Bioorganic Fertilizer (BOF) From Coir Dust And Animal Manures
Bioorganic Fertilizer (BOF) is a processed inoculated compost from any organic material that has undergone rapid decomposition by the introduction of homogeneous microbial inoculants. This is different from fresh organic fertilizer where natural decay process is brought about by the action of heterogeneous microbes present in the organic matter. Compared with the traditional composting method, microbial inoculation hastens the decomposition from three months to just 3-4 weeks.
Inoculants are commercially available in selected areas in the country but could be easily accessed. Trichoderma harzianum , a single celled fungus hastens the decomposition of organic materials especially those high in lignin and cellulose like rice straw, coir dust, bagasse and weeds. Commercial inoculants i.e Greenmix, Mabijon composter are enriched with other beneficial microbes like the nitrogen fixing bacteria, Azotobacter.
Can I make organic fertilizer? To produce quality organic fertilizer, plant residues like coir dust, bagasse, mudpress, rice straw etc. must be mixed with animal residues. Leguminous plants could be part of the substrate to substitute part of the manure.
I. Raw materials: The amount depends on the desired quantity of heap and ratio of plant residue and animal manures which could be 1:1, 2:1 or 1:2. For a 4 ton heap at 1:1 ratio you need:
a) Coir dust (2T)
b) Chicken manure (1T)
c) Swine manure (1T)
d) Inoculant (1% of weight of raw material-40kg)
II. Small tools and implement
c) spading fork
d) sprinklers or water hose
e) plastic laminated sack as cover
g) Weighing scale
h) Siever (wire mesh size of ¼ of an inch)
i) Protective wear: gloves, mask, hat, boots
How to Make Organic Fertilizer
I. Site selection:
The ideal composting site is shaded and well drained and near a source of water. However, open areacould be used. Four tons of agricultural waste can be composted in a space measuring 4m x 6m.
II. Preparation of raw materials: Collect the required amount of coir dust, chicken manure and swine manure. Discard stones, plastics,metals and other non-biodegradable materials. Note their moisture content and weights. Divide coir dust into three parts.
III. Piling of materials
Step 1. Spread 1/3 of coir dust as the first layer.Water to about 60%moisture content.Press the sample inyour palm and when the water does not fall freely, then it is almost within the right water content. Apply the required amount of inoculant on top (0.5% of the weight of the material in a layer.)
Step 2. Spread evenly the chicken manure on top, water and inoculate.
Step 3. Repeat steps 1 and 2 but use swine manure instead of chicken manure. Apply the inoculant on top of the fourth layer combining the weight of materials in the fourth and fifth layers.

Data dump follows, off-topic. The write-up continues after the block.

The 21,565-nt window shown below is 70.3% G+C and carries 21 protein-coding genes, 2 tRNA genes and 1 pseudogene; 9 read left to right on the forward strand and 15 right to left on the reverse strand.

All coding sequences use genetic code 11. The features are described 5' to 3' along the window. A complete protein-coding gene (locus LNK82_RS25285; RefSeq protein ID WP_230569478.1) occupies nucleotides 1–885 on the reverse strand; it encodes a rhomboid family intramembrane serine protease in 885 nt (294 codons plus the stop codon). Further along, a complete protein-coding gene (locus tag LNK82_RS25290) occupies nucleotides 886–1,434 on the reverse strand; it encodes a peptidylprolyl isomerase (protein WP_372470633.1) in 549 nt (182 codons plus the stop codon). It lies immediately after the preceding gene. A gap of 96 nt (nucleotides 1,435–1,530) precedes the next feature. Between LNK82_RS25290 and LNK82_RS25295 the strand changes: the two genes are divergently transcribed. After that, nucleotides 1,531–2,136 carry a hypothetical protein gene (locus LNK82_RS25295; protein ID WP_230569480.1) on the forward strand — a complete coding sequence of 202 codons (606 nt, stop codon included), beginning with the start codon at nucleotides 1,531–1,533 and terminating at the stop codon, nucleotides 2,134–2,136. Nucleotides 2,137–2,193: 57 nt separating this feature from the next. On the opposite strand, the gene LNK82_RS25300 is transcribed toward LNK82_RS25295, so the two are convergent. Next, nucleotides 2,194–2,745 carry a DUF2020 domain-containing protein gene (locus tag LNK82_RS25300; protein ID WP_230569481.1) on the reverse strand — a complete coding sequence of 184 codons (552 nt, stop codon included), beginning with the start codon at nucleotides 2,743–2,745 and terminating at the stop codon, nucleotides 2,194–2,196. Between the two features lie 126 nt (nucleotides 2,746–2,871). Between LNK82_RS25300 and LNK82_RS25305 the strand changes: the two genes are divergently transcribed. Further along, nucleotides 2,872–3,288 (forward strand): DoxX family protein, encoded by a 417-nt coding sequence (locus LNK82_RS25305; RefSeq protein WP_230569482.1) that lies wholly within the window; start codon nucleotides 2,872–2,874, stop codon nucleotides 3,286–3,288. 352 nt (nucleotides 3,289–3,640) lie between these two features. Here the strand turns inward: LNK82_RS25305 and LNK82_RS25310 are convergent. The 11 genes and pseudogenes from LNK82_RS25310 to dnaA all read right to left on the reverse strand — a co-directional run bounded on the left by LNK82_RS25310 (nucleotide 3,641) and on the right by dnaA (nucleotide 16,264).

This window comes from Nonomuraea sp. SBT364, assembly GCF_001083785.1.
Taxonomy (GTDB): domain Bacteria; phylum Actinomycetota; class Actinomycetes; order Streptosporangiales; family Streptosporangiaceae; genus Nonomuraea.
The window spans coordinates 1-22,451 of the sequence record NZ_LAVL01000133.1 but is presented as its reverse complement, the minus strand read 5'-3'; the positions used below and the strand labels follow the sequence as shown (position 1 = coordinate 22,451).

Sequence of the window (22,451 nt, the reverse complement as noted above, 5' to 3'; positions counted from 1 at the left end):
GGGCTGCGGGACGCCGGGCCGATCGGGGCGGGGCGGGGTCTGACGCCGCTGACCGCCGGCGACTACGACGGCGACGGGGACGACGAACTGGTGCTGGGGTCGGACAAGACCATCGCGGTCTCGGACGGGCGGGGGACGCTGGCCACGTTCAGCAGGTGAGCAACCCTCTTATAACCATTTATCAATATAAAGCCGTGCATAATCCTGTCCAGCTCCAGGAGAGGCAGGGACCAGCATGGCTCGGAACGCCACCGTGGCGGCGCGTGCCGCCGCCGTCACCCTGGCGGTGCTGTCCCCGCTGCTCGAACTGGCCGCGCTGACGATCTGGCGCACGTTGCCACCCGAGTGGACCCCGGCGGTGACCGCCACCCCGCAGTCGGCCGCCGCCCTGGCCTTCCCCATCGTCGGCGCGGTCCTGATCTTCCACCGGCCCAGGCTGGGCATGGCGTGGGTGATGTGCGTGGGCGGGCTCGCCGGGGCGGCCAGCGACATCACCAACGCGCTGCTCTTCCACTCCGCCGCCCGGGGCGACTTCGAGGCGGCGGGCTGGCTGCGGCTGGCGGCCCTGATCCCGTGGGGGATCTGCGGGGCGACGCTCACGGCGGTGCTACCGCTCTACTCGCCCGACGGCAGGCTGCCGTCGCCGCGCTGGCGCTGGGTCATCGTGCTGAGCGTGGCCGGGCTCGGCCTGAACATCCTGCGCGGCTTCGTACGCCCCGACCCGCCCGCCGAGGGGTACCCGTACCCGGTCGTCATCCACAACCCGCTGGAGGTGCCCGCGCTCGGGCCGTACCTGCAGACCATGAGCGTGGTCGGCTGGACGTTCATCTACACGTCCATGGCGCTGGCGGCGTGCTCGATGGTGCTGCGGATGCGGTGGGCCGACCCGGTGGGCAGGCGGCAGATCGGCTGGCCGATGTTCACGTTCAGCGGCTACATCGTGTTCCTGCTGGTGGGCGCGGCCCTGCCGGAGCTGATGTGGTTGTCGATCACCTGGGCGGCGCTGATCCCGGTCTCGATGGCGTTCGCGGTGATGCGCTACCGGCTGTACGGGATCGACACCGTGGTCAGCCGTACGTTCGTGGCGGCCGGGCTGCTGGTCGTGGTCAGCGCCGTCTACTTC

Step 4. As the topmost layer, spread evenly coir dust but do not inoculate. This serves as a buffer for odor.
Step 5. Cover the heap with laminated plastic sack to conserve moisture and prevent rainwater fromgetting into the pile.Incubate for 4-7 days.
IV. Mixing and turning over
Step 6. After 4-7 days, turn and mix thoroughly the materials. Water if needed during turning.Return the cover.Repeat step 6 at weekly interval.
V. Harvesting, sieving and further processing
Step 7. After three or four weeks, harvest the material. Ripe compost has dark brown toblack color, nooffensive smell,temperature is ambient and with 35% moisture content or lower. Screen the organic fertilizerthrough manual siever or mechanical sifter.
Step 8. Inoculate the sifted material with 0.5% of the inoculant, store for three days under shade.
Step 9. Put BOF in 50 kg plastic lined sack and seal. Do not pile directly on concrete flooring butprovide wooden platform and stack not more than10 sacks high. Store not more than 6 months in anaerated but dry area.
QUALITY CONTROL MEASURES: For a good quality bioorganic fertilizer,observe these points:
1) Separate the dry materials from wet ones.
2) Monitor periodically the temperature of the heap. It must be within the right temperature range. The heapmust heat up over 400C 24hours after heaping. Within the first week, desired temperature is 40-500C. Ifthis temperature is not reached, check wetness ofthe materials. Remove the cover, turn over the heap to allow excess moisture to escape. Temperature must reached up to 620C.
3) For a product to be registered with the FPA as pure organic fertilizer, it must have 5-7% total NPK with at least 1.5% N and at least 10% carbon. The organic matter must be 10% and above with a neutral to slightly alkaline pH.
BENEFITS FROM BOF APPLICATION:
1. increases yield and improves quality of crops
2. improves soil structure: better soil aeration,increases water-holding capacity
3. improves chemical properties of soil: corrects acidity, restores soil fertility by enriching soil with trace and other micro nutrients and organic matter
4. restores microbial balance and enriches soil with microfauna
HOW MUCH BOF TO APPLY:
The rate of application depends on the kind of crop to be fertilized. BOF application ranges from10-20 bags /ha or 2-6 kg/tree for bearing plantation crop like coconut. Initially, this recommendation must be combined with 50% of the recommended rate of inorganic fertilizers.
ADVANTAGES OF THE TECHNOLOGY
1. Reduced dependence on inorganic fertilizers
2. Renewable and locally available raw materials
3. Contribute to proper waste disposal
4. Generate employment opportunity
5. Contribute to biodiversity
6. Lessen environmental pollution
_ % recovery – 75 operation time –30 days
_ 4 tons of raw materials
Source: Philippine Coconut Authority
Write or call:
Agronomy & Soils Division
Davao Research Center
Philippine Coconut Authority
Bago Oshiro, Davao City
Tel. No. (082) 293-0161